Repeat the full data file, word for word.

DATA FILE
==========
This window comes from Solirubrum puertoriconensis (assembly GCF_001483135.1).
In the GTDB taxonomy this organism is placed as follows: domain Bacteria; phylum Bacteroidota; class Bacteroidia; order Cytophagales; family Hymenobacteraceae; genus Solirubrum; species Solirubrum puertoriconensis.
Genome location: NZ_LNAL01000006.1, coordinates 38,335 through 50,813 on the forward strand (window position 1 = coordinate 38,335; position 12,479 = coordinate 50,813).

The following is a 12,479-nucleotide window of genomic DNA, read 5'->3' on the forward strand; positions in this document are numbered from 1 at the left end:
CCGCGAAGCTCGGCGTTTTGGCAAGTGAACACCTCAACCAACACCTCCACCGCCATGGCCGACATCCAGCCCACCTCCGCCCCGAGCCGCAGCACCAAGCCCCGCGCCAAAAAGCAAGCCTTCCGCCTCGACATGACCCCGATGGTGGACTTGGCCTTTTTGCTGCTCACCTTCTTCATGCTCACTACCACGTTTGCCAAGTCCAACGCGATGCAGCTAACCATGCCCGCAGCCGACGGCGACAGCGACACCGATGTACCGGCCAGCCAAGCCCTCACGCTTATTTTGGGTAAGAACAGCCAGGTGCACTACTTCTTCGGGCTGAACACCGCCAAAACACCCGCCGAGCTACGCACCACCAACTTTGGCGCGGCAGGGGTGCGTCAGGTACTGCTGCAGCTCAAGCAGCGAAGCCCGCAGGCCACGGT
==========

This window comes from Solirubrum puertoriconensis (assembly GCF_001483135.1).
In the GTDB taxonomy this organism is placed as follows: domain Bacteria; phylum Bacteroidota; class Bacteroidia; order Cytophagales; family Hymenobacteraceae; genus Solirubrum; species Solirubrum puertoriconensis.
Genome location: NZ_LNAL01000006.1, coordinates 38,335 through 50,813 on the forward strand (window position 1 = coordinate 38,335; position 12,479 = coordinate 50,813).

The following is a 12,479-nucleotide window of genomic DNA, read 5'->3' on the forward strand; positions in this document are numbered from 1 at the left end:
CCGCGAAGCTCGGCGTTTTGGCAAGTGAACACCTCAACCAACACCTCCACCGCCATGGCCGACATCCAGCCCACCTCCGCCCCGAGCCGCAGCACCAAGCCCCGCGCCAAAAAGCAAGCCTTCCGCCTCGACATGACCCCGATGGTGGACTTGGCCTTTTTGCTGCTCACCTTCTTCATGCTCACTACCACGTTTGCCAAGTCCAACGCGATGCAGCTAACCATGCCCGCAGCCGACGGCGACAGCGACACCGATGTACCGGCCAGCCAAGCCCTCACGCTTATTTTGGGTAAGAACAGCCAGGTGCACTACTTCTTCGGGCTGAACACCGCCAAAACACCCGCCGAGCTACGCACCACCAACTTTGGCGCGGCAGGGGTGCGTCAGGTACTGCTGCAGCTCAAGCAGCGAAGCCCGCAGGCCACGGT